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Flashcards in 100114 acute coronary syndromes Deck (10):

acute coronary syndrome-most important distinction to make between types?

one that causes ST elevation on ECK (this would be a STEMI) and those that do not (unstable angina, NSTEMI)


clinical cardiac findings for MI

S4 (and S3 if systolic dynsfxn is present) gallop

dyskinetic bulge in anterior wall MI

systolic murmur (if mitral regurgitation or ventricular septal defect)

review other findings on slide


Q waves

sign of transmural infarct


ECG abnormalities for unstable angina/NSTEMI

ST segment depression and/or T wave inversions

may be transient and correlate with chest pain in the case of unstable angina, or persist in the case of NSTEMI


ECG abnormalities of STEMI

initial ST segment elevation, followed over the course of hours by inversion of the T wave and Q wave development (if no treatment)

Q wave persists for weeks (if no treatment)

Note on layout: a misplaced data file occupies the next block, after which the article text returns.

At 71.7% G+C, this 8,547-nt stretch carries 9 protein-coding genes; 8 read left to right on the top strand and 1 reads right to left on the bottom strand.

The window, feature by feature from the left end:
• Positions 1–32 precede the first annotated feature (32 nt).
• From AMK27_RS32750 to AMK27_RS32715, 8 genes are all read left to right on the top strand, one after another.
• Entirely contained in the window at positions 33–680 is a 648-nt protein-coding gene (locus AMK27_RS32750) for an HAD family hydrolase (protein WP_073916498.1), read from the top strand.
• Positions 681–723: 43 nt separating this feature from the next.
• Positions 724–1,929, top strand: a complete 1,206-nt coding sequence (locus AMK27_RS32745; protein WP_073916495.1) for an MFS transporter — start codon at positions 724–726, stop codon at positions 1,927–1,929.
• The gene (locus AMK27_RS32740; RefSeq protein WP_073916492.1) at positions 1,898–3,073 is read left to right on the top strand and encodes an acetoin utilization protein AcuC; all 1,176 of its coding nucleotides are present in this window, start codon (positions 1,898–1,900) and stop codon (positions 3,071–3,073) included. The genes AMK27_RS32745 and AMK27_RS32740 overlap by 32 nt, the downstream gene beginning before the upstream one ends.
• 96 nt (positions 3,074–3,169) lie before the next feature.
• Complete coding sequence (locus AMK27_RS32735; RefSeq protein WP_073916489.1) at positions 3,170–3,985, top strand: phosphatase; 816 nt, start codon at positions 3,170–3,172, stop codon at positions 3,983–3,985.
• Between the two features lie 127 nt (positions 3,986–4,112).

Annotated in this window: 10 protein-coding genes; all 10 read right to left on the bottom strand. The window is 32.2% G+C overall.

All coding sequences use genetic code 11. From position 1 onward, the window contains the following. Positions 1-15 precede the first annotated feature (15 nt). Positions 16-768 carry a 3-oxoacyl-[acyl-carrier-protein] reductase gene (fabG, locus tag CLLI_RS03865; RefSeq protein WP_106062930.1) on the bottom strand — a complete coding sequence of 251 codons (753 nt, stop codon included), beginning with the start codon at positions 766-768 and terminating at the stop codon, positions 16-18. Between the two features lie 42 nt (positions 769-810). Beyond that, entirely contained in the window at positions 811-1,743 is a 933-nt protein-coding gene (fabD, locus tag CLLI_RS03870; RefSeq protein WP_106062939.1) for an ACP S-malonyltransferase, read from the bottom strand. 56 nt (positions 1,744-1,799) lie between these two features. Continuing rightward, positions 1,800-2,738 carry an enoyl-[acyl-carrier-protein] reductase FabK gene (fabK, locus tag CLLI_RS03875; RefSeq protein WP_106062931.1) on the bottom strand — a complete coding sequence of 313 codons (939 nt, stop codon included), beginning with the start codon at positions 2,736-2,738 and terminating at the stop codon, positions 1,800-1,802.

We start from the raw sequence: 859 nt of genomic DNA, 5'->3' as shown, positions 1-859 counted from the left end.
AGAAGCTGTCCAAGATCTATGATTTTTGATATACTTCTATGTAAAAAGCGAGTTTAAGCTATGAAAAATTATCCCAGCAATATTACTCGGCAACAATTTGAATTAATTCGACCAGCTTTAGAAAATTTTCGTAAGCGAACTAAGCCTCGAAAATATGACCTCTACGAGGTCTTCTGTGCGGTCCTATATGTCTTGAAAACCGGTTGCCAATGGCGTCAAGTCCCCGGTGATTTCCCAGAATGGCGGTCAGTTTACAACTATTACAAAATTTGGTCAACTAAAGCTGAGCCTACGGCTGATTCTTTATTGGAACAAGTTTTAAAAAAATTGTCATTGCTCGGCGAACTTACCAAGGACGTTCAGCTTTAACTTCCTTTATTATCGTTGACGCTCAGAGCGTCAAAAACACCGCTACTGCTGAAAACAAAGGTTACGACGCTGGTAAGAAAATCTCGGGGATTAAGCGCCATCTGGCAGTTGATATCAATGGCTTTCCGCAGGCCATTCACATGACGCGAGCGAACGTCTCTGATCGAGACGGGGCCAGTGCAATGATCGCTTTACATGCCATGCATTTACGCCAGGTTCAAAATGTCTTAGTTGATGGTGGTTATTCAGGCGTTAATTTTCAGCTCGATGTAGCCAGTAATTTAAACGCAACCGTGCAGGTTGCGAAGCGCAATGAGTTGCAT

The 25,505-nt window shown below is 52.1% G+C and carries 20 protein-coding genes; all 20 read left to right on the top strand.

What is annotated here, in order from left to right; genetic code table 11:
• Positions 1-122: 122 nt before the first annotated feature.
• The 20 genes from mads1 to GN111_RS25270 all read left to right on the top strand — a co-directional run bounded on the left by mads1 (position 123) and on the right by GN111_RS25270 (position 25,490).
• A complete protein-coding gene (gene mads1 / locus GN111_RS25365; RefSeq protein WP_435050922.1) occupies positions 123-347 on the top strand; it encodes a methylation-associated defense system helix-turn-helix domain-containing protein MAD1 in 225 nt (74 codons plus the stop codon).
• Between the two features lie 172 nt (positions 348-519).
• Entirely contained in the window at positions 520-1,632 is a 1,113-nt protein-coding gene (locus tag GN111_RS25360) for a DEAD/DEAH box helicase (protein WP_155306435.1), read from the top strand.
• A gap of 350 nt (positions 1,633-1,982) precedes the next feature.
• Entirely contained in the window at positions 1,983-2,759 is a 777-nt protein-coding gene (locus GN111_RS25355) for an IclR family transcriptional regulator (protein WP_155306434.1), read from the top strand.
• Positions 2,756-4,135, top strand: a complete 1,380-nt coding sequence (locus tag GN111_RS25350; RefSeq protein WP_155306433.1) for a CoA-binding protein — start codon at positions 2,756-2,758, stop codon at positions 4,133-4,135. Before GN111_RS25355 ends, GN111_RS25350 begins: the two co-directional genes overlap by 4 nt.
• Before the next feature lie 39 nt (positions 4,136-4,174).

serum markers of infarction

rise above a threshold level with NSTEMI and STEMI

cardiac troponins (cTnl, cTnT)
creatinine kinase


symptoms of UA vs NSTEMI vs STEMI

UA: crescendo, rest, or new-onset severe angina
NSTEMI and STEMI: prolonged crushing chest pain; more severe and wider radiation than usual angina


critical difference in appraoch to treating pts with STEMI vs UA/NSTEMI

pts with STEMI typically benefit from immediate reperfusion therapies whereas pts with NSTEMI do not


most important predictor of post-MI outcome is

extent of left ventricle dysfxn


standard post-discharge therapy for MI

beta blocker
HMG-CoA reductase inhibitor
ACE inhibitor (if LV dysfxn)